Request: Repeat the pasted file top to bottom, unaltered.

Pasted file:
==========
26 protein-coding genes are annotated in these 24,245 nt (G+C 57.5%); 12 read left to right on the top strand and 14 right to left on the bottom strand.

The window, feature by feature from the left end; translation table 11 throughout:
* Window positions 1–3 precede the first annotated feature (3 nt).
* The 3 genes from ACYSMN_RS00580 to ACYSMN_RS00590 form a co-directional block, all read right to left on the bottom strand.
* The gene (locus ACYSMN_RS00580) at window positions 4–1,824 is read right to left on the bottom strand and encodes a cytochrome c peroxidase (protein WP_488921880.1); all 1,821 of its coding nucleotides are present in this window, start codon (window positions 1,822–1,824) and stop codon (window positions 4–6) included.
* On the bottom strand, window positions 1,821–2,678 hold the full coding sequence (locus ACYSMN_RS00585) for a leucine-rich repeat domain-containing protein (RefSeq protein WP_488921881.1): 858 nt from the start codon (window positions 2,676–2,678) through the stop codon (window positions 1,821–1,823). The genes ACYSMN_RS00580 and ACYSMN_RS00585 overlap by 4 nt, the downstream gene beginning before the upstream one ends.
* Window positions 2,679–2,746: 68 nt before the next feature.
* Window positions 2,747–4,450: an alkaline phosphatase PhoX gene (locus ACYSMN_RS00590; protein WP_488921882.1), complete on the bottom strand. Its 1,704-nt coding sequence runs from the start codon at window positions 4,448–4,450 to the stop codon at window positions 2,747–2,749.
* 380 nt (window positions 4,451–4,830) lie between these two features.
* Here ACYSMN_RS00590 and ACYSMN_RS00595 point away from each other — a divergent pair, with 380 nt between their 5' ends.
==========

26 protein-coding genes are annotated in these 24,245 nt (G+C 57.5%); 12 read left to right on the top strand and 14 right to left on the bottom strand.

The window, feature by feature from the left end; translation table 11 throughout:
* Window positions 1–3 precede the first annotated feature (3 nt).
* The 3 genes from ACYSMN_RS00580 to ACYSMN_RS00590 form a co-directional block, all read right to left on the bottom strand.
* The gene (locus ACYSMN_RS00580) at window positions 4–1,824 is read right to left on the bottom strand and encodes a cytochrome c peroxidase (protein WP_488921880.1); all 1,821 of its coding nucleotides are present in this window, start codon (window positions 1,822–1,824) and stop codon (window positions 4–6) included.
* On the bottom strand, window positions 1,821–2,678 hold the full coding sequence (locus ACYSMN_RS00585) for a leucine-rich repeat domain-containing protein (RefSeq protein WP_488921881.1): 858 nt from the start codon (window positions 2,676–2,678) through the stop codon (window positions 1,821–1,823). The genes ACYSMN_RS00580 and ACYSMN_RS00585 overlap by 4 nt, the downstream gene beginning before the upstream one ends.
* Window positions 2,679–2,746: 68 nt before the next feature.
* Window positions 2,747–4,450: an alkaline phosphatase PhoX gene (locus ACYSMN_RS00590; protein WP_488921882.1), complete on the bottom strand. Its 1,704-nt coding sequence runs from the start codon at window positions 4,448–4,450 to the stop codon at window positions 2,747–2,749.
* 380 nt (window positions 4,451–4,830) lie between these two features.
* Here ACYSMN_RS00590 and ACYSMN_RS00595 point away from each other — a divergent pair, with 380 nt between their 5' ends.